A computer program has been developed to shorten the time needed to set up electronic instrumentation for a hot-fire test of a rocket engine. The instrumentation in question is a modular, partly computer-controlled apparatus, the modules of which contain amplifiers and other signal-conditioning circuits. The apparatus processes signals from strain gauges and other sensors.

The Option Byte Calculation subprogram generates this display. This subprogram calculates the value of the byte needed to balance a bridge circuit in a strain-gauge module.

Before

this program was developed, the modules could be set up only through a controller front panel. Signals from external sources were introduced by unpatching input terminals and applying the signals to amplifiers. The strain-gauge modules are programmed digitally by use of bytes called "option bytes." Before the program was developed, the values of option bytes needed to balance strain-gauge bridge-circuit readouts were found by trial and error. In the case of a thermocouple signal conditioner, it was necessary to disconnect cables to read the true output voltage. For these and other reasons, the time needed to set up the instrumentation for each test was too long.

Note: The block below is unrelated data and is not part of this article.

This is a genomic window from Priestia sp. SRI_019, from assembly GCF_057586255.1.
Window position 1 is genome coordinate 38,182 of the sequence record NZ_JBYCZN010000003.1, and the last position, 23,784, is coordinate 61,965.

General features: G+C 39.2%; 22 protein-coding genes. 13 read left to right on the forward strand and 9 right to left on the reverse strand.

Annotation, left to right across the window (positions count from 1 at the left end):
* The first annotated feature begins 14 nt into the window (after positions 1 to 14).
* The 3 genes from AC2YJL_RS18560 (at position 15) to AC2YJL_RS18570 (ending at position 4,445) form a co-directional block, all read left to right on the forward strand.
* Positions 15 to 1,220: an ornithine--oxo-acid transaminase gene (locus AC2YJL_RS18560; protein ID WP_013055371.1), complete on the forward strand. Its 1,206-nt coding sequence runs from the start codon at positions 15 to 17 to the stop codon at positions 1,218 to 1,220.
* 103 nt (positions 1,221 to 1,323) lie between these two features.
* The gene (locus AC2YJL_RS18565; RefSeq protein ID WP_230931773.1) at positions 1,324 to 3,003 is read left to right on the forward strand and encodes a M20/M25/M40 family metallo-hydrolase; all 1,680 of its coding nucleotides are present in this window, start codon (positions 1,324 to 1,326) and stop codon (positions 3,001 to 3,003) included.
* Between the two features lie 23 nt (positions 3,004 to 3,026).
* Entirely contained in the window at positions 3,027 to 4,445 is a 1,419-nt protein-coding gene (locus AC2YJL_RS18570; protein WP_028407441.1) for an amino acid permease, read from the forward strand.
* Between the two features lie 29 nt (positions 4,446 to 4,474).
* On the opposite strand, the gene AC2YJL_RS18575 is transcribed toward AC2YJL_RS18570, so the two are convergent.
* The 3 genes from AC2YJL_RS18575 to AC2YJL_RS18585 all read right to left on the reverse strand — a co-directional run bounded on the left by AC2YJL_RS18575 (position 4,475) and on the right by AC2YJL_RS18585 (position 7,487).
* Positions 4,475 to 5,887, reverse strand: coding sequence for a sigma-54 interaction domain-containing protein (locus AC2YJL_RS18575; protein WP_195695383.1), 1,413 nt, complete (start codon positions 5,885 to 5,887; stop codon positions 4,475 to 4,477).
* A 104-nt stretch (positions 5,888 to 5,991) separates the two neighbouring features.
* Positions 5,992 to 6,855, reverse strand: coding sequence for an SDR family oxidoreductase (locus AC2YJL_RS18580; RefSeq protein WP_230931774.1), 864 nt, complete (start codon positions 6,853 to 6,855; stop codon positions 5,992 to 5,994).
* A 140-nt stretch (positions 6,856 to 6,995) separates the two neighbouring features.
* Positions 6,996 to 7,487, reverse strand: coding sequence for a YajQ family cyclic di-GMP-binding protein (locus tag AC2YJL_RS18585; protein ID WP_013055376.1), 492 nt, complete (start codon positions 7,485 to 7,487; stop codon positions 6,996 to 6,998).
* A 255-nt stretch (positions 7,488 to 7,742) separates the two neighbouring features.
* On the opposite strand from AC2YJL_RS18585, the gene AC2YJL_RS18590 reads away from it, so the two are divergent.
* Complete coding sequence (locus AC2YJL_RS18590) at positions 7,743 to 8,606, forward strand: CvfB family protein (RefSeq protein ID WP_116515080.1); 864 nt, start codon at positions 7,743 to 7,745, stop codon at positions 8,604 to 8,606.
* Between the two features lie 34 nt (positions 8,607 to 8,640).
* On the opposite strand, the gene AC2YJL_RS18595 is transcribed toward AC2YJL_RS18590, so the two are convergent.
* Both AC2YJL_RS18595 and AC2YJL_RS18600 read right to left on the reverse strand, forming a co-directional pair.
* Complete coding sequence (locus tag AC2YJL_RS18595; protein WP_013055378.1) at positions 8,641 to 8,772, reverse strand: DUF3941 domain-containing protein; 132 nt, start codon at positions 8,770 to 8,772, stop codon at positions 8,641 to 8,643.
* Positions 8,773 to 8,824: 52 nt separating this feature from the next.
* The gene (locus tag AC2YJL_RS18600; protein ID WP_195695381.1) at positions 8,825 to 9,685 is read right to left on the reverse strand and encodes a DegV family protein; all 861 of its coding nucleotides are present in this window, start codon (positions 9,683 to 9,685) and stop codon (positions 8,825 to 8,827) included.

The program can be used to set up every module needed for a test. Both the amplifier and the remaining signal-conditioning circuitry in each module can be adjusted by use of this software. Each module can be programmed for any desired gain setting and calibration step. It is no longer necessary to resort to trial and error to balance strain-gauge bridge circuits (see figure). Programmable strain-gauge-balance reports and system-status reports can be generated to reduce setup time. The program can display real-time data, both numerically and graphically, and can display the internal memory of the test apparatus; these capabilities can be utilized to diagnose any suspected defect in a measurement or in the entire testing system.

A unique feature of this program is that setup information is sent from the computer that runs the program, via a serial communication port, to a hand-held "dumb" terminal that includes a small display screen and a keypad, which resembles that of a pocket electronic calculator. This feature makes it possible to perform the test setup from either the computer or the dumb terminal. The dumb terminal displays as many as four lines of information from a test-setup-window display on the computer terminal. Each key on the keypad corresponds to a button in the test-setup window. A technician can easily move to and adjust a module while viewing the display on the dumb terminal.

This work was done by Michael W. Burge of Rocketdyne Division of Rockwell for Stennis Space Center.

Inquiries concerning rights for the commercial use of this invention should be addressed to

the Technology Transfer Office
Stennis Space Center
Attn: John Bailey (228) 688-1660

Refer to SSC-00093

NASA Tech Briefs Magazine

This article first appeared in the December, 1999 issue of NASA Tech Briefs Magazine.

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